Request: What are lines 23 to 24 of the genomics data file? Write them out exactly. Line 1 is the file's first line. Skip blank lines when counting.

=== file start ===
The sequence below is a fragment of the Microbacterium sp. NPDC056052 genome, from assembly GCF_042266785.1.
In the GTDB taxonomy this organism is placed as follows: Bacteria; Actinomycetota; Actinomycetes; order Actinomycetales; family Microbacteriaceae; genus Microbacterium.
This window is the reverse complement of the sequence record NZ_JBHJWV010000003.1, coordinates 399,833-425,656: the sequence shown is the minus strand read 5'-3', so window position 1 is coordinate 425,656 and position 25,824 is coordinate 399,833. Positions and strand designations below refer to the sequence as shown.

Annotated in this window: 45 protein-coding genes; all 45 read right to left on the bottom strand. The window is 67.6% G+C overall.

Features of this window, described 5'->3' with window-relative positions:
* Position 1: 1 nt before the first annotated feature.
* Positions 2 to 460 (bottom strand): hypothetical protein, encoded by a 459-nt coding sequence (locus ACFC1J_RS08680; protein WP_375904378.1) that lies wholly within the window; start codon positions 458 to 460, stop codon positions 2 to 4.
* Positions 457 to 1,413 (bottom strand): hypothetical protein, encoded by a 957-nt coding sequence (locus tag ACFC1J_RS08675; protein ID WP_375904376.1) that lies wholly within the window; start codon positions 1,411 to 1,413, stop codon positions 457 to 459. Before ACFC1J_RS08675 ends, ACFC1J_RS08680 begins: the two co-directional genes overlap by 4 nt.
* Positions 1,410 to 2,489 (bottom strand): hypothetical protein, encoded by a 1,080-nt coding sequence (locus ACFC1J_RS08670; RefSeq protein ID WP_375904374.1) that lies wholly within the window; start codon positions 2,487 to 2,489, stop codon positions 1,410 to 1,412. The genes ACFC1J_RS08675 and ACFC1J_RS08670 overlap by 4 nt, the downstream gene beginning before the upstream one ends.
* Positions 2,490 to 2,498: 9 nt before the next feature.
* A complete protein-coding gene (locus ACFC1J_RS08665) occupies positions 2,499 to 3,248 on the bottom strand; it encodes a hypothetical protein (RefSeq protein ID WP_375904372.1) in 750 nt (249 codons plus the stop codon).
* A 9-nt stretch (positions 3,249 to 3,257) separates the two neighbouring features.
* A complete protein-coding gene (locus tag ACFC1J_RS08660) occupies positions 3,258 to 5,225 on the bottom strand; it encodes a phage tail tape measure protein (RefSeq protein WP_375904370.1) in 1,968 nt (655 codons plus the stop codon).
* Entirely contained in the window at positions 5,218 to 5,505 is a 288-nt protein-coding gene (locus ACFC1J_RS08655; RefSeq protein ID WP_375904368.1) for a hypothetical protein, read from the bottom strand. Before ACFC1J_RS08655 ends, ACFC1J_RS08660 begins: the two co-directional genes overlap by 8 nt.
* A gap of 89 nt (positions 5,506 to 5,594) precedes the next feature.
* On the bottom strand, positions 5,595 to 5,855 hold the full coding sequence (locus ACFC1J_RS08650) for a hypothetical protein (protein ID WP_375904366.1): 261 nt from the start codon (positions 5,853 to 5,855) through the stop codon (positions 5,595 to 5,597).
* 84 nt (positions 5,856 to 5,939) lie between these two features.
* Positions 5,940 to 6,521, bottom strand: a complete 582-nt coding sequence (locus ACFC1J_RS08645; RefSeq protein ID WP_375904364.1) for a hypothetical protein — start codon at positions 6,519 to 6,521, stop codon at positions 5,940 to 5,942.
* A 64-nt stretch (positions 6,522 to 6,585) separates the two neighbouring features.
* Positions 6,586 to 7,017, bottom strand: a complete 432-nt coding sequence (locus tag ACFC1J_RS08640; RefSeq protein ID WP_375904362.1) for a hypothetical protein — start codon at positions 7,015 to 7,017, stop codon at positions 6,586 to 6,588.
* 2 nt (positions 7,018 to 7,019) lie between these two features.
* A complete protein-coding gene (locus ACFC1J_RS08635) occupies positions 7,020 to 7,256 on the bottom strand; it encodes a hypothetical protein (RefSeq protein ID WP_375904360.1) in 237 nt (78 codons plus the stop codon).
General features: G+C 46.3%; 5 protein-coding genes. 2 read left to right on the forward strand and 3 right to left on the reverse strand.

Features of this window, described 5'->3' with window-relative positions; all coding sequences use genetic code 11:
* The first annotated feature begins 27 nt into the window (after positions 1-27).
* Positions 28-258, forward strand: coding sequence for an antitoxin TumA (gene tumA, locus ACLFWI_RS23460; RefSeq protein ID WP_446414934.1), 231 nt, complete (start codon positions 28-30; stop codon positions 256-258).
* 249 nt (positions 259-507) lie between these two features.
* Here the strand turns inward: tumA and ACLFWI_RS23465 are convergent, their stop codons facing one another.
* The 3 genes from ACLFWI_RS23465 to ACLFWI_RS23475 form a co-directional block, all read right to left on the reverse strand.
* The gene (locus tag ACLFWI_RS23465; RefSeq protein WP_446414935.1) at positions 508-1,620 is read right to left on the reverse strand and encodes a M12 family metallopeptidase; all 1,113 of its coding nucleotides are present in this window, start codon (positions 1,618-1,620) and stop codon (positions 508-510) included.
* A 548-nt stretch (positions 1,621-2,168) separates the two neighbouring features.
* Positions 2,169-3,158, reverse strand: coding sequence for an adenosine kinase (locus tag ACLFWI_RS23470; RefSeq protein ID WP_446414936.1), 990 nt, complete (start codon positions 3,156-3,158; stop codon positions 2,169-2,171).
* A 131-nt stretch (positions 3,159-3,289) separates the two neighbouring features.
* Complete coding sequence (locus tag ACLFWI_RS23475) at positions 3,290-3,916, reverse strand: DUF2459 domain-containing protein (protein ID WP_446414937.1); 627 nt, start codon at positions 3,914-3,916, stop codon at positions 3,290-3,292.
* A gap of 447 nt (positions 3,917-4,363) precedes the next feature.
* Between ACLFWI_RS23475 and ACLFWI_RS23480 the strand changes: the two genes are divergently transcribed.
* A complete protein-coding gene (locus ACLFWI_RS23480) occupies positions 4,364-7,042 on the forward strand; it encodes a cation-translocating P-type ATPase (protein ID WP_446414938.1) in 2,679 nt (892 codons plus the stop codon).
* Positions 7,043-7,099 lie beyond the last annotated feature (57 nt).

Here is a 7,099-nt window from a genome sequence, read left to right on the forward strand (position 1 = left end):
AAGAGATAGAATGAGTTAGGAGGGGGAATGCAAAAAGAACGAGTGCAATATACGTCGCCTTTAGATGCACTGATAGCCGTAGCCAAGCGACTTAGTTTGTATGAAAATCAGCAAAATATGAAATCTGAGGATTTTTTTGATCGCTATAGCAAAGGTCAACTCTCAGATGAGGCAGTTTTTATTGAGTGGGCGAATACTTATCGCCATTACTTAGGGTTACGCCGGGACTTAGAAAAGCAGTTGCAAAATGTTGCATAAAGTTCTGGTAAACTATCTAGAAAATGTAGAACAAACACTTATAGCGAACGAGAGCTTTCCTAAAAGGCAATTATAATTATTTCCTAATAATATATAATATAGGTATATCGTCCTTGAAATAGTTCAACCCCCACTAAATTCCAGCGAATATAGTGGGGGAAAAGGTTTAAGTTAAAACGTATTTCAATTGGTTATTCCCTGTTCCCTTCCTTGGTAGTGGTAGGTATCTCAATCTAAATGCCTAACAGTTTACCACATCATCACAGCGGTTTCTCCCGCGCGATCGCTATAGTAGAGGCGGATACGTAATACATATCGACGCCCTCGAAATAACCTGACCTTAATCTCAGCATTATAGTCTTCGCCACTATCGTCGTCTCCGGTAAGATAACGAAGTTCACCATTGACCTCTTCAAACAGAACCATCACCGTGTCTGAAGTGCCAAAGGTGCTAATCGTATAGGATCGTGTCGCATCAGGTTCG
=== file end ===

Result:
General features: G+C 46.3%; 5 protein-coding genes. 2 read left to right on the forward strand and 3 right to left on the reverse strand.

Features of this window, described 5'->3' with window-relative positions; all coding sequences use genetic code 11: